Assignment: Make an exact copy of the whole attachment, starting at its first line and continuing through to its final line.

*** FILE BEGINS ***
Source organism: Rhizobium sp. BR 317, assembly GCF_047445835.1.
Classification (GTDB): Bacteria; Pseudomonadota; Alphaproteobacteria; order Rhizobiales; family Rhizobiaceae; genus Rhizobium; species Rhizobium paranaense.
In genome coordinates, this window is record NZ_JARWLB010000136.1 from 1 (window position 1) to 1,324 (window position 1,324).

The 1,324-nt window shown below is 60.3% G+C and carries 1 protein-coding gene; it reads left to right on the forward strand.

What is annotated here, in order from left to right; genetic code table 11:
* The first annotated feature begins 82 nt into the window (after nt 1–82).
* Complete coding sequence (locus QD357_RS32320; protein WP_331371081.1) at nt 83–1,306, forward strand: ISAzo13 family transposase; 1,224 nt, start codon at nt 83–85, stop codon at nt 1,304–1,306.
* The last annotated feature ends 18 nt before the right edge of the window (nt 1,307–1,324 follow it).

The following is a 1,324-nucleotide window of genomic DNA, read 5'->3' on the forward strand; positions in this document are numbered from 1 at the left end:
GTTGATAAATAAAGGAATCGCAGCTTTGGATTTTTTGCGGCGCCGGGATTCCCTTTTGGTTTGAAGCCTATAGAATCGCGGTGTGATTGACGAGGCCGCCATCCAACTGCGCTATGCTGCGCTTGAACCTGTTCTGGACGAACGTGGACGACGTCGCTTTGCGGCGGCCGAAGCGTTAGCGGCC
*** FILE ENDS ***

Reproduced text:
Source organism: Rhizobium sp. BR 317, assembly GCF_047445835.1.
Classification (GTDB): Bacteria; Pseudomonadota; Alphaproteobacteria; order Rhizobiales; family Rhizobiaceae; genus Rhizobium; species Rhizobium paranaense.
In genome coordinates, this window is record NZ_JARWLB010000136.1 from 1 (window position 1) to 1,324 (window position 1,324).

The 1,324-nt window shown below is 60.3% G+C and carries 1 protein-coding gene; it reads left to right on the forward strand.

What is annotated here, in order from left to right; genetic code table 11:
* The first annotated feature begins 82 nt into the window (after nt 1–82).
* Complete coding sequence (locus QD357_RS32320; protein WP_331371081.1) at nt 83–1,306, forward strand: ISAzo13 family transposase; 1,224 nt, start codon at nt 83–85, stop codon at nt 1,304–1,306.
* The last annotated feature ends 18 nt before the right edge of the window (nt 1,307–1,324 follow it).

The following is a 1,324-nucleotide window of genomic DNA, read 5'->3' on the forward strand; positions in this document are numbered from 1 at the left end:
GTTGATAAATAAAGGAATCGCAGCTTTGGATTTTTTGCGGCGCCGGGATTCCCTTTTGGTTTGAAGCCTATAGAATCGCGGTGTGATTGACGAGGCCGCCATCCAACTGCGCTATGCTGCGCTTGAACCTGTTCTGGACGAACGTGGACGACGTCGCTTTGCGGCGGCCGAAGCGTTAGCGGCC